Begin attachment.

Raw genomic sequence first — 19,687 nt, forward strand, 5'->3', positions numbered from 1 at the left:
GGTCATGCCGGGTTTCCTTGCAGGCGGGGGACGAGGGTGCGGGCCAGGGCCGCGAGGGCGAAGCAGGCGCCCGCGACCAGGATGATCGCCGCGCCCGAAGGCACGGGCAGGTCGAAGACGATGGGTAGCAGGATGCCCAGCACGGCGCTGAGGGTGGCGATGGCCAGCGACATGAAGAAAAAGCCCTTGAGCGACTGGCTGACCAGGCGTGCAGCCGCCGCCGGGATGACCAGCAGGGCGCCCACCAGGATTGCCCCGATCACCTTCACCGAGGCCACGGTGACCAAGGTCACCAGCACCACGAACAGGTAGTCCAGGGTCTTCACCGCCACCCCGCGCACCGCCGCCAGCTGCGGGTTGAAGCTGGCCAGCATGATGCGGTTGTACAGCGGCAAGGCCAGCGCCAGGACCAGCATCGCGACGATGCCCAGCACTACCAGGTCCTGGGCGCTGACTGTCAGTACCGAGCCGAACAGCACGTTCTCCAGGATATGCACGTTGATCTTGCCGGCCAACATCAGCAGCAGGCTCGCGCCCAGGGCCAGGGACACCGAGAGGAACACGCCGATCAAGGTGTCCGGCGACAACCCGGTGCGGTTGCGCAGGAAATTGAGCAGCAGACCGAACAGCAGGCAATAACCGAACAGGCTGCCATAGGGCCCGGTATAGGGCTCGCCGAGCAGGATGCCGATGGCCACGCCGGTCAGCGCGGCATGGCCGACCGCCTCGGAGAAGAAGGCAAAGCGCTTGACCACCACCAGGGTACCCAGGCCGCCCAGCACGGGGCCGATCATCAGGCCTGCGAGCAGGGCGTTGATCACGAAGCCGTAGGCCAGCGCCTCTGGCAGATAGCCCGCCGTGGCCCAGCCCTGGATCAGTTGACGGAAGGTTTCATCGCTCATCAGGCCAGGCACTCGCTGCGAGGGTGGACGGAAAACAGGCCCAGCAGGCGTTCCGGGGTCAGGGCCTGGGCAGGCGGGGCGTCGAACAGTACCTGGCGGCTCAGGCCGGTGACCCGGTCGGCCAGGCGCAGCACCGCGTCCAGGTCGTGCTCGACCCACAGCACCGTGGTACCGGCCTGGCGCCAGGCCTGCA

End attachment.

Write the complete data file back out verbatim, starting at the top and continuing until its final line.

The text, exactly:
Raw genomic sequence first — 19,687 nt, forward strand, 5'->3', positions numbered from 1 at the left:
GGTCATGCCGGGTTTCCTTGCAGGCGGGGGACGAGGGTGCGGGCCAGGGCCGCGAGGGCGAAGCAGGCGCCCGCGACCAGGATGATCGCCGCGCCCGAAGGCACGGGCAGGTCGAAGACGATGGGTAGCAGGATGCCCAGCACGGCGCTGAGGGTGGCGATGGCCAGCGACATGAAGAAAAAGCCCTTGAGCGACTGGCTGACCAGGCGTGCAGCCGCCGCCGGGATGACCAGCAGGGCGCCCACCAGGATTGCCCCGATCACCTTCACCGAGGCCACGGTGACCAAGGTCACCAGCACCACGAACAGGTAGTCCAGGGTCTTCACCGCCACCCCGCGCACCGCCGCCAGCTGCGGGTTGAAGCTGGCCAGCATGATGCGGTTGTACAGCGGCAAGGCCAGCGCCAGGACCAGCATCGCGACGATGCCCAGCACTACCAGGTCCTGGGCGCTGACTGTCAGTACCGAGCCGAACAGCACGTTCTCCAGGATATGCACGTTGATCTTGCCGGCCAACATCAGCAGCAGGCTCGCGCCCAGGGCCAGGGACACCGAGAGGAACACGCCGATCAAGGTGTCCGGCGACAACCCGGTGCGGTTGCGCAGGAAATTGAGCAGCAGACCGAACAGCAGGCAATAACCGAACAGGCTGCCATAGGGCCCGGTATAGGGCTCGCCGAGCAGGATGCCGATGGCCACGCCGGTCAGCGCGGCATGGCCGACCGCCTCGGAGAAGAAGGCAAAGCGCTTGACCACCACCAGGGTACCCAGGCCGCCCAGCACGGGGCCGATCATCAGGCCTGCGAGCAGGGCGTTGATCACGAAGCCGTAGGCCAGCGCCTCTGGCAGATAGCCCGCCGTGGCCCAGCCCTGGATCAGTTGACGGAAGGTTTCATCGCTCATCAGGCCAGGCACTCGCTGCGAGGGTGGACGGAAAACAGGCCCAGCAGGCGTTCCGGGGTCAGGGCCTGGGCAGGCGGGGCGTCGAACAGTACCTGGCGGCTCAGGCCGGTGACCCGGTCGGCCAGGCGCAGCACCGCGTCCAGGTCGTGCTCGACCCACAGCACCGTGGTACCGGCCTGGCGCCAGGCCTGCA